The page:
Friday, October 28, 2005

Further Projectile Grodiness

Mornings can be dangerous. I’m not fully awake then, and tend to hover over a mug of tea, maybe reading the news online, maybe just letting our orange sofa reassure me that some comfort can be found in the blinding morning world. Caroline starts slow in the morning too, and will putter about, taking an hour to eat breakfast - cereal, oatmeal mush, or, like today, a croissant from the bakery. Eventually though, she’ll wake up, and if I don’t catch her at the right moment, chaos happens. Mush becomes face paint, cereal turns to mini hockey pucks to be flicked away.

But today. Oh my. Today.

Today was bakery day. Sometimes, on a Friday, or when we’re tired of cereal and there are no eggs in the house, we declare a bakery day. Will gets dressed fast and runs out the door, sweeping up change as he goes, to swing back through in five minutes. Dark suit, bright tie, polished shoes flashing, he leaves again in a rustle of bread bags, on his way to work.

Flash, rustle, door slam. Peace settled over the house as C ate her croissant flake by flake, I drank my tea, and the New York Times declared Chicago a second city no more - the White Sox had won the World Series. All seemed right with the world.

Then a curious snort began sounding from the living room. Sniff snort it went.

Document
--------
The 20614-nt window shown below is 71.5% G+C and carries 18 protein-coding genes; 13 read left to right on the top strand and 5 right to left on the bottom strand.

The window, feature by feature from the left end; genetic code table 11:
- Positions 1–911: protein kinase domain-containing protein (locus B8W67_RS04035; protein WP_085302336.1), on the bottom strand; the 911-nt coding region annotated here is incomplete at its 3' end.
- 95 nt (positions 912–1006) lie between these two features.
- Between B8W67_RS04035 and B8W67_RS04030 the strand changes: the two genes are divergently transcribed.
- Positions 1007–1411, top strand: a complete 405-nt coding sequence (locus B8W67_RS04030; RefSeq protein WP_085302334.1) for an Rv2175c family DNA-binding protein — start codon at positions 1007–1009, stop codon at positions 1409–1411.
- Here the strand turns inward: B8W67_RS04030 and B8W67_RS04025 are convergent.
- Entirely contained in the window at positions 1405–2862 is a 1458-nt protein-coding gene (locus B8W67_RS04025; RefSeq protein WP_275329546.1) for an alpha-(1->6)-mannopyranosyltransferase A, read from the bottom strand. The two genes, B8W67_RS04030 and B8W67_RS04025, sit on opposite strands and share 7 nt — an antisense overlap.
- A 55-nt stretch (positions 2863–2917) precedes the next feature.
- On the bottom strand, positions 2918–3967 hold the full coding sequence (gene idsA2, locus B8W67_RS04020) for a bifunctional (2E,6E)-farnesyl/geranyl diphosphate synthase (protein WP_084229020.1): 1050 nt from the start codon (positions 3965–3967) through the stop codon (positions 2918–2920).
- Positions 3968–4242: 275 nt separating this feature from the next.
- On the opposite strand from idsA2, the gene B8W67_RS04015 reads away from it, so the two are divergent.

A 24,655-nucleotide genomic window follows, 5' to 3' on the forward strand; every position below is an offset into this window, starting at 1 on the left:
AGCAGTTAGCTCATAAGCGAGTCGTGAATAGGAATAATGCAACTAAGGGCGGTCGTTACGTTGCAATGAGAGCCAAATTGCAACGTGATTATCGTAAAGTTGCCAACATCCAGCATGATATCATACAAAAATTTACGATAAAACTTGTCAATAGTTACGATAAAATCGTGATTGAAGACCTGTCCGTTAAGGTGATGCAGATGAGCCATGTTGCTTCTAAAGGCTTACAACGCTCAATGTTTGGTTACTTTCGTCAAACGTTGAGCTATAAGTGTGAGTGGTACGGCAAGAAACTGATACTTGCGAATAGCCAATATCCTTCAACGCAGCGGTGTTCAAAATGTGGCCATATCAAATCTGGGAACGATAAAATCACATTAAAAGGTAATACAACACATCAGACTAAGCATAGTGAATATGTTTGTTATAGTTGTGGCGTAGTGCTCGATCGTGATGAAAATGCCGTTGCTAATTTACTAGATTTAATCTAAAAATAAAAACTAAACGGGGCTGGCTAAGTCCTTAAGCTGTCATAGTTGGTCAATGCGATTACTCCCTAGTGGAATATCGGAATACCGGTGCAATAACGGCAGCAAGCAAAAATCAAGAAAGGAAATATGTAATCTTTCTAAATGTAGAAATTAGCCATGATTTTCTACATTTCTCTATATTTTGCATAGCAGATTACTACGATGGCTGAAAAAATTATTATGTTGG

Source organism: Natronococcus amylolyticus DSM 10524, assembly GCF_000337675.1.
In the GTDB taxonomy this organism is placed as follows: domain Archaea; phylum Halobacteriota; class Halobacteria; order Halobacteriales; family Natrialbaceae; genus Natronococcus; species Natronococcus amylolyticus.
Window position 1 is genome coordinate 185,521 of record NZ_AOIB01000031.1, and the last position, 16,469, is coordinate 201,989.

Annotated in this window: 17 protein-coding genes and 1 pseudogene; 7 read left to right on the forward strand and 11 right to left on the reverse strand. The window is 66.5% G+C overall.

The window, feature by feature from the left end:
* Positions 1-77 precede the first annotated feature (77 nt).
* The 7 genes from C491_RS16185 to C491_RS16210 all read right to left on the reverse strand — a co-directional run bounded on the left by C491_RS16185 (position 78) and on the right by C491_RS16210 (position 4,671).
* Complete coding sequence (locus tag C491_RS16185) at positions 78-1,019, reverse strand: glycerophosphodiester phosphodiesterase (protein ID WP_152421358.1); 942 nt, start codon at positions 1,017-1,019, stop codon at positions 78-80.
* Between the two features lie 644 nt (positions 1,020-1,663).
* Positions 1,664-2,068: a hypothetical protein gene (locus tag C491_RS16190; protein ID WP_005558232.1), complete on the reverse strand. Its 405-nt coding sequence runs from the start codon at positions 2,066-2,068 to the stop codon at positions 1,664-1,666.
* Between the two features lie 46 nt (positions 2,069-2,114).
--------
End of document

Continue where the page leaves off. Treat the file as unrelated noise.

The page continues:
Sniff snort.

I grabbed some Kleenex and stood between Caroline and her morning cartoons. Her nose had a redness about it that clarified the sniff snort soundings, and I asked her if she had something stuck in it.


“Are you sure? Let me see!“

A small tussle followed. She seemed to be sticking something back up her nose, or digging something from it. I couldn’t tell.

Sniff snort. And that funny finger/nose action again.

“Caroline, can you blow, blow very hard.“


Something globulous went flying. Down my shirt, naturally.

It was a croissant glob. Caroline tried to grab it back. “Mine!“ she said.

“Were you sniffing this and then blowing it out again?“

“Mine! Mine croissant.“

Do I find any consolation that the only child bread sniffer in Prague or perhaps even the greater CEE region can pronounce croissant better than I can? No, I do not.

1 comment:

Ellen said...

ack, everytime I read the title of this I feel a wave of uebelkeit